CIRCULAR TO THE COLLECTORS OF THE CUSTOMS, OF THE TREASURY DEPARTMENT, June 30th, 1796, Sir, [caption title]. This copy addressed to James M. Lingan, Collector of Custom for George Town, District of Columbia, and signed by Oliver Wolcott as Secretary of the Treasury

[Philadelphia, PA: Printed by William Ross], 1796. Broadside circular, 9 x 6 7/8 inches, revising Treasury Department instructions originally dated 30 May 1793, regarding vessels captured by privateers. Evans 31436 (not locating a copy). Shipton and Mooney: "The origin of this entry has not been discovered." Apparently not recorded on OCLC. Very good. (#3784). Item #57309

The original 1793 instructions allowed for the "entry of vessels captured and brought into our ports by the ships of war and privateers of France, and of their cargoes ... to be received in the same manner, under the same regulations and upon the same conditions, as the entry of vessels which were not prizes; but this privilege was not to extend to the belligerent powers at war with France."
With the passage of "the late treaty with Great-Britain" [i.e., Jay's Treaty], it became unlawful for any foreign privateer to arm their ships of sell what they took as prizes, in the ports of the United States. Enforcement of these new policies were charged to the various Collectors of the Customs. They were to "recollect that the security of the Revenue and the faith of the United States, are highly concerned in preventing the introduction for consumption or sale of any goods or property by prizes to privateers." A scarce government circular from the volatile era of war between Great Britain and France, a fledgling United States caught between.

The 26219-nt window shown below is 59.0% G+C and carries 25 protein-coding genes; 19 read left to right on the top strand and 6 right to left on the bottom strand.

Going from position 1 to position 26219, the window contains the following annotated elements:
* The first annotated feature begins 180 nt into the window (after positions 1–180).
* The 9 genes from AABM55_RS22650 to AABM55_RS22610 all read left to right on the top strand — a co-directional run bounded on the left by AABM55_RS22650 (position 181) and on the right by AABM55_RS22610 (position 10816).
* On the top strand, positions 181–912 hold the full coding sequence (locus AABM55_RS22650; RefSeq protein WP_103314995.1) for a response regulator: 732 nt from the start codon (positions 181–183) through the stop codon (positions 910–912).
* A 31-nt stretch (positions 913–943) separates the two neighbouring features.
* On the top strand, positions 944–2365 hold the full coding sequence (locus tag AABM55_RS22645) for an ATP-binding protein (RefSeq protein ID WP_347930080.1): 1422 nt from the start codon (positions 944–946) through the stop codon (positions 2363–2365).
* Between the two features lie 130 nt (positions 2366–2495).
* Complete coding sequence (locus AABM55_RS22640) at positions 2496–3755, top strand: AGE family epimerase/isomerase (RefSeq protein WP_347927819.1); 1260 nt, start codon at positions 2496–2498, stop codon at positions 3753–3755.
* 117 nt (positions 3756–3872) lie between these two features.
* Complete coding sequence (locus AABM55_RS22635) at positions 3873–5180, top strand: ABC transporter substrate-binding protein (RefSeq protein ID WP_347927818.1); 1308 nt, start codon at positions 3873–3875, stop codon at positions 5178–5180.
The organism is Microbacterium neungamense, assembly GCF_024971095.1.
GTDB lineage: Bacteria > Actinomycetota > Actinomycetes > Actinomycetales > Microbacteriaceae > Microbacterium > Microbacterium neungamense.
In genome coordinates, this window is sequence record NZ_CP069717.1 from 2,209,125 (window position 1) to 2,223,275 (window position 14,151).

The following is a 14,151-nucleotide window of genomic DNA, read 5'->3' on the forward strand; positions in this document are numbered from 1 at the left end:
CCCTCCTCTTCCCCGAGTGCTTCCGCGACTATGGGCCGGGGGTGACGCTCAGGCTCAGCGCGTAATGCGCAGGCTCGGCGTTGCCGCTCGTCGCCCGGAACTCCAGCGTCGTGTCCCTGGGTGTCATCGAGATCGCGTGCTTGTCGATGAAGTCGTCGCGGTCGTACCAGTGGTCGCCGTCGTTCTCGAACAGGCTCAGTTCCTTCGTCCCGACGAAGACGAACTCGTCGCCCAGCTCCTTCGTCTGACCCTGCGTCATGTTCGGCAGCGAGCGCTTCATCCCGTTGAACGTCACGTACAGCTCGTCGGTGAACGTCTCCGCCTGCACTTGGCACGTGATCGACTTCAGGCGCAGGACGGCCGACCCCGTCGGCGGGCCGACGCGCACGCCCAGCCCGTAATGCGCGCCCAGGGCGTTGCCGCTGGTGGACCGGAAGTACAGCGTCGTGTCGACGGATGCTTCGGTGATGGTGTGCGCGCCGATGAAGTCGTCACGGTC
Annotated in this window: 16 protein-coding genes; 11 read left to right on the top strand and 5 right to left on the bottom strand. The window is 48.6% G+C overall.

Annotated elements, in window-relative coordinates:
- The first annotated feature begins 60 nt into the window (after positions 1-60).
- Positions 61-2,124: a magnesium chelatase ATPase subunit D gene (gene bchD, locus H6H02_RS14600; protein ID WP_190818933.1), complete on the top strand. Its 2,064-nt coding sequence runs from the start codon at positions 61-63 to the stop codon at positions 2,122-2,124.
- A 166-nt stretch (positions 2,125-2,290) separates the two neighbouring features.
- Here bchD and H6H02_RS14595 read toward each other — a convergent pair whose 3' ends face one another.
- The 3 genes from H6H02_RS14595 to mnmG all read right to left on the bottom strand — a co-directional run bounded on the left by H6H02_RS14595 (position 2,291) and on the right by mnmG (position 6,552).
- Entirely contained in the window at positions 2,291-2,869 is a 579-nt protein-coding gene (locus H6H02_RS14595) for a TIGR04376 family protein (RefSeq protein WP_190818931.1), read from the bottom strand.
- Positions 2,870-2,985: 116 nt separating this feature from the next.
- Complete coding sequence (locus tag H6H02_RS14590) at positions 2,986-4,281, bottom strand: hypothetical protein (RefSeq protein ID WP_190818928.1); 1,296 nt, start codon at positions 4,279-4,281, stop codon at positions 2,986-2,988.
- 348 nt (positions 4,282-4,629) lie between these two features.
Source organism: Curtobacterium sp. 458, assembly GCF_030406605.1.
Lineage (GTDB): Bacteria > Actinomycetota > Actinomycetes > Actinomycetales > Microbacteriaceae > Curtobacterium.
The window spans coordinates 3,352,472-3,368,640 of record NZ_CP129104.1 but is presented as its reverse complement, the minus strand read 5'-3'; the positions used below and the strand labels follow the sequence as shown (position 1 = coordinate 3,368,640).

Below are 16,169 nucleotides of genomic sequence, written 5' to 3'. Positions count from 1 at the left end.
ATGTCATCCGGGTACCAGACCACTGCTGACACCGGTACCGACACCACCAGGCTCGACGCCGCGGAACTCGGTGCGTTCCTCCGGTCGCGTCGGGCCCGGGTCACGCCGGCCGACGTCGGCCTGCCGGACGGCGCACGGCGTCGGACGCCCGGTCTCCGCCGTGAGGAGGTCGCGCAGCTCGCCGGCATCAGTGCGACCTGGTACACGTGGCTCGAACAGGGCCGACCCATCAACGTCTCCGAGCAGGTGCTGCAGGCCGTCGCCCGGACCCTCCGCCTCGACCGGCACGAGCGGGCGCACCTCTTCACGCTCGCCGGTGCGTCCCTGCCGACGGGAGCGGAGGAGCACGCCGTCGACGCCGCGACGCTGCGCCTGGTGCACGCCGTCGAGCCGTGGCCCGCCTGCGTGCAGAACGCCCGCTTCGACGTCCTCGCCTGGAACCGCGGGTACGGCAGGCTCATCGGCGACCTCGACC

Wolcott (1760-1833) was appointed auditor of the new federal Treasury in September, 1789, and then comptroller in June, 1791. Upon Alexander Hamilton's resignation, President Washington appointed him Secretary of the Treasury in February, 1795, a post he held until November, 1800. He later served as Governor of New York, 1817-1827.
James M. Lingan (1751-1812) served as an officer in the Continental Army during the American Revolution; taken prisoner, he served several years aboard a prison ship. After independence he served as a government official in George town, Maryland (later the District of Columbia). At the outbreak of the War of 1812 he was an outspoken advocate of freedom of the press and was murdered by a mob while defending the offices of an anti-war newspaper in Baltimore.

Price: $3,000.00

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